I found the 1910 Parks Commission Plan earlier. Now I’ve been able to find a higher resolution version of the plan, albeit a little different. This one is from the original, famous McMillan Commission report. Click the images to see the whole city.
This is the first time a park at Fort Reno was proposed. Here, it’s imagined as a much bigger circular park centered around the now obliterated, high point of DC. The Black-populated town at Fort Reno was still pretty small; the streetcar had only arrived a few years before. Similarly, you can see that the Chevy Chase Land Company had only begun to make forays into the District.
The Nebraska Ave and Yuma street parkways are visible. You can see how large they wanted Soapstone Valley park to be, extending up to 38th Street. They also wanted to acquire the slopes of Broad Branch Valley. That would have linked up with Fort Reno, as part of the first iteration of Fort Drive. Below is a map showing the rights-of-way for the 1897 Permanent Highway Plan and existing roads.
Is there anything else you see?
After the break, a GIF, a GIF, a GIF, I say, a comparative GIF!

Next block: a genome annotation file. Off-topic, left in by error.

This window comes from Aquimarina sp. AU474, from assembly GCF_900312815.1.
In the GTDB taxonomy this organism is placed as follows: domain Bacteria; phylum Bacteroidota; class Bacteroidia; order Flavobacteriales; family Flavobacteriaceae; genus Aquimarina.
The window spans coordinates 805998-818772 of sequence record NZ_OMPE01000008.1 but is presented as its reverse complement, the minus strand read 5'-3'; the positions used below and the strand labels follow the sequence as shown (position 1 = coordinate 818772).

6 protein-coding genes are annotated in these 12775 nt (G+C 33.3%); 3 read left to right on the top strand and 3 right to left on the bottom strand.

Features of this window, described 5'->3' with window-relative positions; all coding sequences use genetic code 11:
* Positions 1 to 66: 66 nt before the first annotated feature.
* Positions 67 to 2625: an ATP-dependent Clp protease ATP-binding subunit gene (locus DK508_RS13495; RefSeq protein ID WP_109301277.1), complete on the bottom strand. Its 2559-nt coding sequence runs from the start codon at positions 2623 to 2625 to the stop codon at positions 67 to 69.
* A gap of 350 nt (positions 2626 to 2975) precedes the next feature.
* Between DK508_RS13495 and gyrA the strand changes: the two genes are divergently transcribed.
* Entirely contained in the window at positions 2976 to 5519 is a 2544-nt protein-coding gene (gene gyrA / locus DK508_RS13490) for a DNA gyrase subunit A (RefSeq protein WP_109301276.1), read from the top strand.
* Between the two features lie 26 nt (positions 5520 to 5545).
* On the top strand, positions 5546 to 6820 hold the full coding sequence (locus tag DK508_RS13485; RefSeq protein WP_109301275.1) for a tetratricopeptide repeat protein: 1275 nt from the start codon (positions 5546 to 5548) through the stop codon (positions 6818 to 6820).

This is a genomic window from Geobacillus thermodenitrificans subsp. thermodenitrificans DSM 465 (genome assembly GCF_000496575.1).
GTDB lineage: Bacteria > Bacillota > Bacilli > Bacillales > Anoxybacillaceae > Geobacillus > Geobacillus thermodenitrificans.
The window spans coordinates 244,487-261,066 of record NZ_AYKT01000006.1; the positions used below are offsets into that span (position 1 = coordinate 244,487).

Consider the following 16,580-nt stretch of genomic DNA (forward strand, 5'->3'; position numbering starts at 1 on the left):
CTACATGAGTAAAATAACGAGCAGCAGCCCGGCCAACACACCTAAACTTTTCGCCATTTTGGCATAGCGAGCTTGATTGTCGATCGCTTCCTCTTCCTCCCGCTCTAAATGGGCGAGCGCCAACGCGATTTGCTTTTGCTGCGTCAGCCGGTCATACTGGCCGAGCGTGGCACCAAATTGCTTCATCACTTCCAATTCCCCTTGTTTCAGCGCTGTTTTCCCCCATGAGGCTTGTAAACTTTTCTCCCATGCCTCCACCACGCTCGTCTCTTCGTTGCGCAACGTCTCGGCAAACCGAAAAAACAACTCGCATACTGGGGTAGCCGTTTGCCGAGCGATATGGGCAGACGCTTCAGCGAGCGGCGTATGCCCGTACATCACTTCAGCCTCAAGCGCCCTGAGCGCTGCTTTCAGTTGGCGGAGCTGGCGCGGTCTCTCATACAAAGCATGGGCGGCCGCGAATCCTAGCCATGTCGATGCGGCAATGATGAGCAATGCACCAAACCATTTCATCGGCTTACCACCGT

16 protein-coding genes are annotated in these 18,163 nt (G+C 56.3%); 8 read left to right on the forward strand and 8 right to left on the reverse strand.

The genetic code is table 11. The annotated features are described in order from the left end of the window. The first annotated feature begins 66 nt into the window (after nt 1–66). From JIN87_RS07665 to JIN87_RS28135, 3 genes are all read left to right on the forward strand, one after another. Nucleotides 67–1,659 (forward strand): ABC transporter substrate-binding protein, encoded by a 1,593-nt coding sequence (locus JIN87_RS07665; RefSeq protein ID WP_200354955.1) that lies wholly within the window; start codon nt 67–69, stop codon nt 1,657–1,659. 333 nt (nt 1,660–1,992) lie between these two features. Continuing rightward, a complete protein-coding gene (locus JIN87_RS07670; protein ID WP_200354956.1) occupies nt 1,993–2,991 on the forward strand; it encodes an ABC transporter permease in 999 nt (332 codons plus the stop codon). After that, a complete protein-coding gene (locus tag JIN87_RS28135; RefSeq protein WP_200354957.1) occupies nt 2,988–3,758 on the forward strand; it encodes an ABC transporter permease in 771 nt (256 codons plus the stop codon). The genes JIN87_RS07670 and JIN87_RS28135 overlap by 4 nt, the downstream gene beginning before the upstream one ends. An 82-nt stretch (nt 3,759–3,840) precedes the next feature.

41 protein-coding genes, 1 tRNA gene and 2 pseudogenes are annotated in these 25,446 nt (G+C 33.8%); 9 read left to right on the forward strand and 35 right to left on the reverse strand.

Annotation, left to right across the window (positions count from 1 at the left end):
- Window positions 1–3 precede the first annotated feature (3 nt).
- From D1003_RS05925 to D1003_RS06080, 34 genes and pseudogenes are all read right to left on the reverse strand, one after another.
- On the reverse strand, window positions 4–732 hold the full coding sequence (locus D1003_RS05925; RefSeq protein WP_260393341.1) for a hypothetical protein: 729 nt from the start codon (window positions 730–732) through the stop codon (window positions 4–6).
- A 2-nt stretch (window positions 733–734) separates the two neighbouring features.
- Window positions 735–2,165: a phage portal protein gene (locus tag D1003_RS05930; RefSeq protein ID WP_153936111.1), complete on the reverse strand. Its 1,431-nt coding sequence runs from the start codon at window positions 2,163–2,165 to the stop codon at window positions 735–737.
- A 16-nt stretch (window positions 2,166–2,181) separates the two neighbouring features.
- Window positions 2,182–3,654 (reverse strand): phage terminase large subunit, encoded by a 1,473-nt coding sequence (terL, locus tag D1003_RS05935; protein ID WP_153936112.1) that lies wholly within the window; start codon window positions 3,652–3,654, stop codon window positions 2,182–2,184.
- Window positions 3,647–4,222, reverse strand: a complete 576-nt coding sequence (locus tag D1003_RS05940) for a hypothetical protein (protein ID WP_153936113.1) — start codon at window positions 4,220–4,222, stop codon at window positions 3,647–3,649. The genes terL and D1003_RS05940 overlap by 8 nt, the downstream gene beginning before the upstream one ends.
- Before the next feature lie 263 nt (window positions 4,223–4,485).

Continue reading ➞ The Giant Circle at Fort Reno
It’s been a while since I looked at Tenleytown’s history, but I came across this map on Wikipedia. It shows the changes proposed in 1902 by the McMillan Commission to the Permanent Highway Plan. Meant to make DC more befitting a national capital, it generated several key ideas that would change Tenleytown, beyond its integration into the suburbs:
- A park on the site of Fort Reno / Reno Town. The circular parkland shown in the upper left-hand corner radiates out a quarter of a mile from the original point of greatest natural elevation. This is now obliterated by the water tanks. Reno Town certainly still existed at this time, but the political maneuvering that erased the black community from Tenleytown hadn’t begun. It’s possible that Sen. McMillan was collaborating with Sen. Newlands, the founder of Chevy Chase, to suggest this, but I have no proof.
- The Fort Circle Parks system appears here for the first time. The country was beset by nostalgia for the Civil War at the time, so it’s not surprising that the planners decided to commemorate those events with a set of parks that incorporated the former sites of the forts that protected Washington during the war. This plan would undergo many revisions, slowly becoming more of a highway until it died in the early 1960s.
- Yuma street is depicted as a parkway, running from the daylight of Murdock Mill Creek, into Soapstone Valley. Very little evidence for this idea remains. Principally, Yuma’s right of way is slightly wider than the surrounding streets.
I have seen this map in person at the Washington Historical Society, and there are lots of fascinating details. I will try to get a larger upload, but enjoy this for now.